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Journal Article


Centers for Disease Control and Prevention, USA. MMWR Morb. Mortal. Wkly. Rep. 2006; 55(22): 621-624.


(Copyright © 2006, (in public domain), Publisher U.S. Centers for Disease Control and Prevention)






Motorcycle crashes are a substantial public health problem for children and teens. During 2003, among persons aged </=19 years, at least 245 died and an estimated 56,870 were treated in U.S. hospital emergency departments (EDs) for injuries sustained while riding a motorcycle. National surveillance has focused primarily on monitoring and characterizing fatal and nonfatal injuries from motorcycle crashes occurring on public roads. However, during 2003, at least 13 motorcycle riders aged </=19 years died in nontraffic incidents in places other than on public roads. This report focuses on injuries associated with off-road motorcycle riding, an increasingly popular recreational activity among youths. To characterize nonfatal injuries among young off-road motorcycle riders in the United States, CDC analyzed data from the National Electronic Injury Surveillance System-All Injury Program (NEISS-AIP) during 2001-2004. Those data indicated that an estimated 23,800 off-road motorcyclists aged </=19 years were treated for nonfatal injuries in U.S. hospital EDs each year. Programs and policies directed at reducing the number of injuries from off-road motorcycle riding need to be strengthened; requiring minimum ages for off-road motorcycle riding might help prevent such injuries among children and teens.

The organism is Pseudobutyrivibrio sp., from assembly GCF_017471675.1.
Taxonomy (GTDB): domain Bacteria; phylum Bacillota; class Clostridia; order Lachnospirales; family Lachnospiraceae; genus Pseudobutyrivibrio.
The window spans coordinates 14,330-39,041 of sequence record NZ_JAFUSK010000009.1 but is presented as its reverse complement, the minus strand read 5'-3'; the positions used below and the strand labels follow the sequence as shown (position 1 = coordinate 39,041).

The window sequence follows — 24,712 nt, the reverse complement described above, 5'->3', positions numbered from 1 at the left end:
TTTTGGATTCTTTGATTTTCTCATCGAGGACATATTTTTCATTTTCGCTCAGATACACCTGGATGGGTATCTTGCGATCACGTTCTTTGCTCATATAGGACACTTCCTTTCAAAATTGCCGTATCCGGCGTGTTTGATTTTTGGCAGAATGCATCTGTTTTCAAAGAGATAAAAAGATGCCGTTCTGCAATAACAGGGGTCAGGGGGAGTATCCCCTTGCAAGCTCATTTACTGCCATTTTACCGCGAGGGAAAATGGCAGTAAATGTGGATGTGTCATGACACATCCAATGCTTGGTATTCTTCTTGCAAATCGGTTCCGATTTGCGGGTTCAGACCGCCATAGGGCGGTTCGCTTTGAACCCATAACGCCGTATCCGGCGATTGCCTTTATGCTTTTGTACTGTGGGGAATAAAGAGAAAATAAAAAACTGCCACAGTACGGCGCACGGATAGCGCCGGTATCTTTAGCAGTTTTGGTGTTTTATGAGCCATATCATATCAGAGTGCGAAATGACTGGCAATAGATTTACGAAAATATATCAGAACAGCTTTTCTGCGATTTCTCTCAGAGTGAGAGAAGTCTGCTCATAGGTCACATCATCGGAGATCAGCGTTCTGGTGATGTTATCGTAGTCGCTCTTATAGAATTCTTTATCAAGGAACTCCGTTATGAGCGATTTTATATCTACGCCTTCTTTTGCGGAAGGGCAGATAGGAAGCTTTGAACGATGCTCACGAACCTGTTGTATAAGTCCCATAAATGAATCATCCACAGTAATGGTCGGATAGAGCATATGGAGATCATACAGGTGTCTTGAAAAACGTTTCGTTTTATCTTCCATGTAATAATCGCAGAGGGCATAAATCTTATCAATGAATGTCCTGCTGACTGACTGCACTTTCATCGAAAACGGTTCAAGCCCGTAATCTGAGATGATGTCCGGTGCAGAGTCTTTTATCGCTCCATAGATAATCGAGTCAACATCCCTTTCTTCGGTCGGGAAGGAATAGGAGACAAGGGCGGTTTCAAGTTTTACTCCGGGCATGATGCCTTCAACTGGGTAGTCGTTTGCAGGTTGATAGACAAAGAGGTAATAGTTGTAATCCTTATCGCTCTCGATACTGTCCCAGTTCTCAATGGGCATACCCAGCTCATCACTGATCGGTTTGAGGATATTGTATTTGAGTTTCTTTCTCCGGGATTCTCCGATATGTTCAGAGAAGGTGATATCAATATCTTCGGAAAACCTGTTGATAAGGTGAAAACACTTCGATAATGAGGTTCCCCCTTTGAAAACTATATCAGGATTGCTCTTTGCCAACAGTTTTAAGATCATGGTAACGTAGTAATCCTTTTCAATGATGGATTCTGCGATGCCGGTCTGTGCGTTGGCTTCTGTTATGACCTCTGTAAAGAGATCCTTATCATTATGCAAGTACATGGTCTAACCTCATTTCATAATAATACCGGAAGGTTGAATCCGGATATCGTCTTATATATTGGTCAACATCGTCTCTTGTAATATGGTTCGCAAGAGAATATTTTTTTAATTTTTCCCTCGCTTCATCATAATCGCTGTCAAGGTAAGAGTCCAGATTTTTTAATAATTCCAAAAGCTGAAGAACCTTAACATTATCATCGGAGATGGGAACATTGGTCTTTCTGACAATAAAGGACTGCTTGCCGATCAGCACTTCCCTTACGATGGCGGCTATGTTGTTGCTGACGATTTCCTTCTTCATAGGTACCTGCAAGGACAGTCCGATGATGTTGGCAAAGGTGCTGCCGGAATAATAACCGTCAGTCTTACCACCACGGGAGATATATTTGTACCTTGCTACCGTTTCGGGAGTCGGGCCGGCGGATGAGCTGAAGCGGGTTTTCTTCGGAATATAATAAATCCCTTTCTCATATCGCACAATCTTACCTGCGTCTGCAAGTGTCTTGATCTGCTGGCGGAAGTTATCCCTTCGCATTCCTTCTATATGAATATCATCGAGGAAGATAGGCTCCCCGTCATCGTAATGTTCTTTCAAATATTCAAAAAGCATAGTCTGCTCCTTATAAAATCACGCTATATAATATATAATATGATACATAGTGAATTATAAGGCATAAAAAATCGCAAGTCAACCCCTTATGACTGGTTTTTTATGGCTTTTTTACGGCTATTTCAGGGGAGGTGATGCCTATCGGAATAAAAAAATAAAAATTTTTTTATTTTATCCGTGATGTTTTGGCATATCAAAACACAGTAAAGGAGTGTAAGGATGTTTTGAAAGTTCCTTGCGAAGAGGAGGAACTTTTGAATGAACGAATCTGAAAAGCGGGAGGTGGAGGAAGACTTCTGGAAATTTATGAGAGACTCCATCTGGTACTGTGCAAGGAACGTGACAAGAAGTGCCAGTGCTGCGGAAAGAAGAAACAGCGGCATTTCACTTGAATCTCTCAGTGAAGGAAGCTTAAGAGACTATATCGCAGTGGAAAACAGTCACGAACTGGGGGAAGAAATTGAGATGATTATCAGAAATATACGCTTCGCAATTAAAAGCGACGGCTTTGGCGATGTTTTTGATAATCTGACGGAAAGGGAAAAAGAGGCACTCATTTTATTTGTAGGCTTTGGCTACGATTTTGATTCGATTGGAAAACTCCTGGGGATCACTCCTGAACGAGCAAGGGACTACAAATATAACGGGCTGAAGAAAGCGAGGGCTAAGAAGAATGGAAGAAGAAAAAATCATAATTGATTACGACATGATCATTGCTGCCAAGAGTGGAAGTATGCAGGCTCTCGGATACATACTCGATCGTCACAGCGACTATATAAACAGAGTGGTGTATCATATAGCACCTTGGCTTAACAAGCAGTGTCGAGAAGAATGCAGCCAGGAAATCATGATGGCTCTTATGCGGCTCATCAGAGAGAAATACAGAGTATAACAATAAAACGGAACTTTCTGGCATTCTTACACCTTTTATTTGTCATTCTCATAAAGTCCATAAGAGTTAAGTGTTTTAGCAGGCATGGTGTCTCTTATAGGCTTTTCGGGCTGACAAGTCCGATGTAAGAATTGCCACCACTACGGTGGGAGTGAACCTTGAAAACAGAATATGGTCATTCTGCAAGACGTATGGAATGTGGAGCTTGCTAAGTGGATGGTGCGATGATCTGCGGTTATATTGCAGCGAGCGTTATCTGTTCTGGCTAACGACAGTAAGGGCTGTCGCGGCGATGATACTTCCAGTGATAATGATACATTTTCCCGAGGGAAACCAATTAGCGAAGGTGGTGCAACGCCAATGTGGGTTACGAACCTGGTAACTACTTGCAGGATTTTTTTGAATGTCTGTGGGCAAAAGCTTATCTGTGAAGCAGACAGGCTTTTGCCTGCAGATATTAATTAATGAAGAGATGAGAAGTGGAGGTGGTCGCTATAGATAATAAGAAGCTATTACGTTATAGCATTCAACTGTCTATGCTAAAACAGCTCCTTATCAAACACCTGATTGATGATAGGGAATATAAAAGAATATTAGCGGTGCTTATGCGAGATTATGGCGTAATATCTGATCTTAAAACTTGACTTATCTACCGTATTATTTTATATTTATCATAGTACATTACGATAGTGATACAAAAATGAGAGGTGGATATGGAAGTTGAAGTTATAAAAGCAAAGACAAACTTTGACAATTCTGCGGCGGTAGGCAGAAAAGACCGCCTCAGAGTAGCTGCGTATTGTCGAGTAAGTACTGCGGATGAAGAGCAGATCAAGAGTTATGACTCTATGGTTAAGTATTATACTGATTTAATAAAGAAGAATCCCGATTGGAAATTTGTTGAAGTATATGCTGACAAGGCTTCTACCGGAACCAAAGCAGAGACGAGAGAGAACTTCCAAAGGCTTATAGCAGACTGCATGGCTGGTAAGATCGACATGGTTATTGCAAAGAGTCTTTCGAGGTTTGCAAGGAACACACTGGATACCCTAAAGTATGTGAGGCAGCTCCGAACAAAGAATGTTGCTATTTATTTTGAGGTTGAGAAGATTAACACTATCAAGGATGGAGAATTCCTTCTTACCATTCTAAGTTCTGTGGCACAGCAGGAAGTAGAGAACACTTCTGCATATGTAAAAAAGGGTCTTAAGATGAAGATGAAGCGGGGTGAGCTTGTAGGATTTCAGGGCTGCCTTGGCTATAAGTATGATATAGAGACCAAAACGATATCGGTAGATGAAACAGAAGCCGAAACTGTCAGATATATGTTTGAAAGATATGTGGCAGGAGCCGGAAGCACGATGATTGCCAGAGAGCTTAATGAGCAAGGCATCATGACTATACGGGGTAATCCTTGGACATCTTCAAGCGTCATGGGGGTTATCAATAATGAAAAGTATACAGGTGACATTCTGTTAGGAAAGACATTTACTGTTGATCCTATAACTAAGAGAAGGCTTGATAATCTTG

Language: en


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